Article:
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Loss Prevention

Beyond LP: The Evolution of Threats for Retailers

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The past few months have seen a horrific loss of life in shooting incidents around the world.

In mid-September, a gunman opened fire at the Navy Yard in Washington, D.C., killing a dozen workers. Less than a week later, more than 60 shoppers were killed when terrorists attacked the Westgate Shopping Mall outside Nairobi, Kenya. And in early November, a shooter walked into New Jersey’s Garden State Plaza, fortunately firing only into the air before turning the gun on himself. All of this came against the background of a string of violence that has taken place in schools, shopping malls, movie theaters and business establishments in recent years.

Retailers are all too aware of these incidents, and NRF has been very proactive in leading our industry’s partnership with local, state and federal law enforcement to develop “active shooter” guidelines and other response protocols to protect customers and employees. In October, I represented retailers at a congressional hearing that focused on the attack in Kenya and examined how to keep such incidents from occurring in the United States.

As I explained to the House Homeland Security Committee, shopping malls have been categorized as “soft targets” for terrorist attacks, but retailers are doing their best to harden those targets behind the scenes while keeping them open and hospitable to consumers. Retailers are using technology, partnerships with law enforcement, preparation and training to develop sophisticated protocols to stay ahead of those who wish to do harm to their businesses, employees, customers and brands.

Retailers have always worked closely with agencies like the FBI, Department of Homeland Security and Federal Emergency Management Agency. Working with Homeland Security, the FBI this fall rolled out a schedule of meetings at its field offices across the country where retailers, mall security professionals and emergency response officials were invited to engage in tabletop exercises to discuss and better understand their responsibilities and response protocols in the event of a terror-related attack.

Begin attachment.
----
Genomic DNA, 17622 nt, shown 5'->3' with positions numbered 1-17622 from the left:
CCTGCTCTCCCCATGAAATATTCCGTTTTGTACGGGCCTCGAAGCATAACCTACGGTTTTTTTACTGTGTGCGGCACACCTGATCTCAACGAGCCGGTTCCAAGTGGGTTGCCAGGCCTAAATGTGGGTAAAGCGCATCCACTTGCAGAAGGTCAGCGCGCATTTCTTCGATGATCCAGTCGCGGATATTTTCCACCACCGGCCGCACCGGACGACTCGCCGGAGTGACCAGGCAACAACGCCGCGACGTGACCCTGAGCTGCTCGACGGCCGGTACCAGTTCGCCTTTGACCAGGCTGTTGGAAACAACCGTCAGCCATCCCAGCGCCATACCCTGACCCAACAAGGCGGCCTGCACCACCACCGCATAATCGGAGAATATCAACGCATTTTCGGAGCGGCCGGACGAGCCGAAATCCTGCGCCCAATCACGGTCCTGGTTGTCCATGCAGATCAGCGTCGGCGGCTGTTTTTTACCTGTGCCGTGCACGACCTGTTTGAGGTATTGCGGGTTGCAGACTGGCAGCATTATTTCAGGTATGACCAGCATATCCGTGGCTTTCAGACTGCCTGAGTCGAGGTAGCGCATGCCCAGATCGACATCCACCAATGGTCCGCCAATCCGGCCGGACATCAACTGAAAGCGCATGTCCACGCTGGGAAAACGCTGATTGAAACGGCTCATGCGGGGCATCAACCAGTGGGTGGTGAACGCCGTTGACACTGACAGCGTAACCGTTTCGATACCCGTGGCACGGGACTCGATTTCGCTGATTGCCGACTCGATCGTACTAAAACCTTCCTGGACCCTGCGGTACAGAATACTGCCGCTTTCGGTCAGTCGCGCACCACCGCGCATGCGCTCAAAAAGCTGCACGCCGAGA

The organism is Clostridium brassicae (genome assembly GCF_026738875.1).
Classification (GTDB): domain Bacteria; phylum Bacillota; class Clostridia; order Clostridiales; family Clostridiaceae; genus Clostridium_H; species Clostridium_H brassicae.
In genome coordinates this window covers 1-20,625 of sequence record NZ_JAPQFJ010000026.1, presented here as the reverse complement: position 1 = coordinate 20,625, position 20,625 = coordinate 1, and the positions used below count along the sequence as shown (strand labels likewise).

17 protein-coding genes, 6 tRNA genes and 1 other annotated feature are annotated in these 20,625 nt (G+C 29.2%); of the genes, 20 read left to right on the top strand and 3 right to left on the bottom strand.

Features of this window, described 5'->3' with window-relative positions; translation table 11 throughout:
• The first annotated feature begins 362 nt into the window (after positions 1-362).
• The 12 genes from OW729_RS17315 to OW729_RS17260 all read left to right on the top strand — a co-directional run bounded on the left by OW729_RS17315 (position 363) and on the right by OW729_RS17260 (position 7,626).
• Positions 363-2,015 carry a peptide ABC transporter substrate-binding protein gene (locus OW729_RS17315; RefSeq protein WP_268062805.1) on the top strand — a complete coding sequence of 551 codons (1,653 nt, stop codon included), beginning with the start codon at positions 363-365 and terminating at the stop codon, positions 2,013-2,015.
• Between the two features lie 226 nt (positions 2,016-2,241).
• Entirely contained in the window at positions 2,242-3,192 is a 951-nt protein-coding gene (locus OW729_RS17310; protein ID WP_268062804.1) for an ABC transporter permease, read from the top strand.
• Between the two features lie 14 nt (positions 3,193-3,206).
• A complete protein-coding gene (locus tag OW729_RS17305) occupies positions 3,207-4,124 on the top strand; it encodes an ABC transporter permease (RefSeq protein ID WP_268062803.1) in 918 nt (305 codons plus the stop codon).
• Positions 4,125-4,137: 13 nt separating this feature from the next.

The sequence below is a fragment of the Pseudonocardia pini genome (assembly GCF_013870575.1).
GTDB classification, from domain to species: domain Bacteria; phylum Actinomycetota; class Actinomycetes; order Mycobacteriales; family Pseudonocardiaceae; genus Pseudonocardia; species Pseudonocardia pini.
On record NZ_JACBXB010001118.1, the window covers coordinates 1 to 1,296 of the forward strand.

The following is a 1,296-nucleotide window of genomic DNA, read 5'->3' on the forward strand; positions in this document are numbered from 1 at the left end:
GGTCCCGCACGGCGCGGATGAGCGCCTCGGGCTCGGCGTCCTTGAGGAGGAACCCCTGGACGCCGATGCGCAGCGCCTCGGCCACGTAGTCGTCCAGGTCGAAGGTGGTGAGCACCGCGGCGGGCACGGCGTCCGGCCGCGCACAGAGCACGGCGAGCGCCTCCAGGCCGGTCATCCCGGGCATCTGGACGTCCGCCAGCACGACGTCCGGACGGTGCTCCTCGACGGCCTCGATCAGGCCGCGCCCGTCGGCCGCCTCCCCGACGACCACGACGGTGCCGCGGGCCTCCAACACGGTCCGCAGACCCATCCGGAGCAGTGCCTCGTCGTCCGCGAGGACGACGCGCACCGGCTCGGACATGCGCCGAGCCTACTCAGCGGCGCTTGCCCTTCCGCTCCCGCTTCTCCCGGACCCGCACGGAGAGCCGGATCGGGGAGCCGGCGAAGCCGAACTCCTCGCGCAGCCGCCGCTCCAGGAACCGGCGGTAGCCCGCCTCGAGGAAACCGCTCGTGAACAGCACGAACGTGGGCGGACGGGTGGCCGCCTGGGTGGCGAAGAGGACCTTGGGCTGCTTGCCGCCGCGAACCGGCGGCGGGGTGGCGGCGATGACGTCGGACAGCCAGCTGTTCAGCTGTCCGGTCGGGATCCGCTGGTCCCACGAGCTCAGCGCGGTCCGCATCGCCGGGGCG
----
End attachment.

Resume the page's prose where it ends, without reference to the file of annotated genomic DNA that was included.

I participated in the first, held in Baltimore. This preemptive strategy demonstrates concern for the well-being of the general public and mitigates risk factors during the busiest shopping season of the year. In addition, the International Council of Shopping Centers is developing training videos based on lessons learned from the 2012 shooting that left two dead at a mall outside Portland, Ore.

Even when an attack is not directed against retailers, our industry often plays a crucial role in helping law enforcement. At no time was this more evident than in the immediate aftermath of the Boston Marathon bombing, where footage from a security camera at a retail store helped identify the bombing suspects.

Casual observers might not tie organized retail crime to mall shootings and terrorism. But federal authorities have identified ORC as a funding source for criminal and terrorist organizations overseas. In fact, Homeland Security’s initiative for pursuing ORC links to international criminal organizations is named SEARCH — Seizing Earnings and Assets from Retail Crime Heists.

NRF has tried for years to convince Congress to pass legislation making ORC a federal offense. With ORC clearly tied to terrorism and terrorist attacks on retail now an established fact, we are demanding that it be seen not just as a threat to the economy but to national security as well.

Retailers are in business to sell merchandise and serve the needs of our customers. But our industry’s top priority is always the safety of our customers and employees — whether the threat is a tornado or a terrorist.